File – Protesters stand across from Seattle officers early Wednesday in a road in the Capitol Hill Organized Protest zone. (AP Photo/Aron Ranen)

OAN Newsroom
UPDATED 8:11 AM PT – Tuesday, December 1, 2020

Washington State’s most populated county is establishing new controversial programs to address its more than 7,000 court cases, which await action. The initiative includes using non-profit community groups to decide the fate of offenders rather than a judge.

In response to many crime cases stemming from Black Lives Matter and social justice riots earlier this year, the left leaning city council recently unanimously voted to give criminals a massive hall pass.

“If we can send that person, instead, to a community accountability group who will define what they think accountability means,” stated Dan Satterberg, prosecutor for King County.

The program will be available to those the county constitutes as first time, non-violent criminals. This will allow alleged felons to bypass facing a judge and skip jail time.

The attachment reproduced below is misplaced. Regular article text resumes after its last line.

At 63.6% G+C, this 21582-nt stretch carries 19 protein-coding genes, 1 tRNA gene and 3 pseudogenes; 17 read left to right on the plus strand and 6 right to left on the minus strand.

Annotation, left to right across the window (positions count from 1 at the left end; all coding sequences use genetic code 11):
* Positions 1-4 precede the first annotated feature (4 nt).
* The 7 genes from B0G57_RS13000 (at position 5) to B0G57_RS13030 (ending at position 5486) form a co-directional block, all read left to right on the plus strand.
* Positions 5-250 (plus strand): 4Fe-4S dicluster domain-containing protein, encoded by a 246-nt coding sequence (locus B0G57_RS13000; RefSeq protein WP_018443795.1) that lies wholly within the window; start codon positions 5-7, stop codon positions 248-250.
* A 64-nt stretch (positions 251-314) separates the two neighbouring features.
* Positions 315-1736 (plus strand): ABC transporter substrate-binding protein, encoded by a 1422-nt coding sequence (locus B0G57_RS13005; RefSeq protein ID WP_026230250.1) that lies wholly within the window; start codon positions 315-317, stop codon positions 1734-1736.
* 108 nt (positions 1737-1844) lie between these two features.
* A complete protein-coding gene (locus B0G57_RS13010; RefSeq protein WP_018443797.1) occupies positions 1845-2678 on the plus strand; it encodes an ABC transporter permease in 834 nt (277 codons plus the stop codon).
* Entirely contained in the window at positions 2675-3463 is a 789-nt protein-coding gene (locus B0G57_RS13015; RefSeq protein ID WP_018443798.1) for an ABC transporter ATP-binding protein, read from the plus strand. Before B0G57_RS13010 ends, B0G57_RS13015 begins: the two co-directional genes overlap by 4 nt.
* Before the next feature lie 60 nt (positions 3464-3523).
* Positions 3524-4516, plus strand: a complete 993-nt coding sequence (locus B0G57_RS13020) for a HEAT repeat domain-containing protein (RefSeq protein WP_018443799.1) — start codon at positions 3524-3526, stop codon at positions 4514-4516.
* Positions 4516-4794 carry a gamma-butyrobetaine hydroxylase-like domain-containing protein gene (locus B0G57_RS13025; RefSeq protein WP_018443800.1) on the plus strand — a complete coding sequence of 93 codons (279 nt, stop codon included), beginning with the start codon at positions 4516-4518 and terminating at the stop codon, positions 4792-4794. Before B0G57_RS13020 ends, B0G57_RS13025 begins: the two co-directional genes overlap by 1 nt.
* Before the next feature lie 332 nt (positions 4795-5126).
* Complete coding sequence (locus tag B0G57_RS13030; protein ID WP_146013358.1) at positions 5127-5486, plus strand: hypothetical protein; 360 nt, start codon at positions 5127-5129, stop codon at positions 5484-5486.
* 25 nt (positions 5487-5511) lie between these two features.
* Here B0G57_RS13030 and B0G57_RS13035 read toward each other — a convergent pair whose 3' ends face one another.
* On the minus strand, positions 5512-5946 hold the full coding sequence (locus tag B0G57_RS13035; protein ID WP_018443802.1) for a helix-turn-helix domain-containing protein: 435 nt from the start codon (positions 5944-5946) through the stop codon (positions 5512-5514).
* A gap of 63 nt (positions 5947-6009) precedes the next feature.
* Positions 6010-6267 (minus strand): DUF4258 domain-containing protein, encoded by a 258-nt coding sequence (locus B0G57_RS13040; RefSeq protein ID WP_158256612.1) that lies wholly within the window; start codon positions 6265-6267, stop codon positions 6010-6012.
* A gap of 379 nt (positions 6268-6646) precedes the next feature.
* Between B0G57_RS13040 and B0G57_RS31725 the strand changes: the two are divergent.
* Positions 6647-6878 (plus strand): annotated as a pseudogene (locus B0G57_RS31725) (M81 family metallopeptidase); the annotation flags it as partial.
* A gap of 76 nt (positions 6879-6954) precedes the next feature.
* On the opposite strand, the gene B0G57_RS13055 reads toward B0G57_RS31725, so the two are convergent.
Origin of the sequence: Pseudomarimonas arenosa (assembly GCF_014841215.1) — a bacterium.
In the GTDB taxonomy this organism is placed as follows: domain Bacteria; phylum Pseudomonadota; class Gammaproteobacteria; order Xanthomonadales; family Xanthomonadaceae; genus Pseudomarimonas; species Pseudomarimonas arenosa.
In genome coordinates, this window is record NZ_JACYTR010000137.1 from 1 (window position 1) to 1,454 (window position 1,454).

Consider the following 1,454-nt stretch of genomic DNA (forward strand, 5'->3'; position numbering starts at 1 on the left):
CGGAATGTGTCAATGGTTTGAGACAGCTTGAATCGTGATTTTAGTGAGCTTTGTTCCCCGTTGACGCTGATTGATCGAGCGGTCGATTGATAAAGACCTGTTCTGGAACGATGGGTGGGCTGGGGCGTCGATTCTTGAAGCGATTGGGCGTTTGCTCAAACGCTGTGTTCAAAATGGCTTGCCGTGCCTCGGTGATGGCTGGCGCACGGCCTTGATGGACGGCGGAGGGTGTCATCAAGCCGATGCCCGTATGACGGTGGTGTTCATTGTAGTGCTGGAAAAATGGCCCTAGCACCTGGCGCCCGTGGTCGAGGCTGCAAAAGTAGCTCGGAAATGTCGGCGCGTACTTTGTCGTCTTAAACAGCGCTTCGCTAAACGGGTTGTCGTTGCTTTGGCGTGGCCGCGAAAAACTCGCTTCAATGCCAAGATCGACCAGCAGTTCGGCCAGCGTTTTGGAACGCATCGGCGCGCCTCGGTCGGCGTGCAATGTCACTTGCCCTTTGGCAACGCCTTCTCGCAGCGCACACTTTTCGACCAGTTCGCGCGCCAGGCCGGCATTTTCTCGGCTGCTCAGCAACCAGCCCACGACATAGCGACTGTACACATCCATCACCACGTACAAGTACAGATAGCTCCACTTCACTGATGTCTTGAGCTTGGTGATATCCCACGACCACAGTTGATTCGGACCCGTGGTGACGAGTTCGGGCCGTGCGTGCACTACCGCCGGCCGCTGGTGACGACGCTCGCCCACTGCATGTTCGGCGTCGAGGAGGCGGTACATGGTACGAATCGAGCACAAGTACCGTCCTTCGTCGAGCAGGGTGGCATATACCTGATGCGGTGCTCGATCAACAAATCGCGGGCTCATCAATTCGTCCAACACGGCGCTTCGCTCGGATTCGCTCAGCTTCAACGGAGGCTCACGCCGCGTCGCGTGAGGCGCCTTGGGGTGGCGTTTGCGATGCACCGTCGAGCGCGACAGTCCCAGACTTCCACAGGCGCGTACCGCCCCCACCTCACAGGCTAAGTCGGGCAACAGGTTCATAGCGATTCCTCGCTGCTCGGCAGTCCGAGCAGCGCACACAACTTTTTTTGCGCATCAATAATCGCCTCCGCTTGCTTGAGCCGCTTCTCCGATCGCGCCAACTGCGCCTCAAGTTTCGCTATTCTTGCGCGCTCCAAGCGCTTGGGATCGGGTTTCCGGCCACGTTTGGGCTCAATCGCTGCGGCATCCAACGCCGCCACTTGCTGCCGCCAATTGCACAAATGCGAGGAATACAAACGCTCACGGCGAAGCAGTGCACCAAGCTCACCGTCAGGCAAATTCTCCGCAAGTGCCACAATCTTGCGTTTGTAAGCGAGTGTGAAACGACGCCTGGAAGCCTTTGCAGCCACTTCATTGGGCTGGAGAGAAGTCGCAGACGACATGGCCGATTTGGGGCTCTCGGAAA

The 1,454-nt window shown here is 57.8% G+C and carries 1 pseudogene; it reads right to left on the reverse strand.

Furthermore, the community-based programs were granted $6 million to start. This money would have gone to the sheriffs department, which took a massive pay-cut this year. The council justified the latest program by claiming jails are expensive to operate.

“Locking people up is very costly as well and it’s not affirmative for peoples lives,” said Jeanne Kohl-Welles, King County Council budget chair. “But we also need to make sure we protect the public, so this is hard…it’s not going to be easy.”

Meanwhile, crime victims in King County will be paid restitution through a public fund created with tax dollars instead of money from the criminal. The council said the move is justified as a public restitution fund will assist victims, also noting it can take months or even years for the offender to go to court and pay the fee.

One self-named activist, public prosecutor Dan Satterberg, believes taxpayers will actually save money because they won’t have to pay for future court cases linked to the criminals. However, Seattle residents have accused Satterberg of giving criminals a hall pass to make his job easier and argue the programs allow him to ignore his responsibilities.

Meanwhile, others in the community worry the experimental programs will dramatically increase crime in Seattle.

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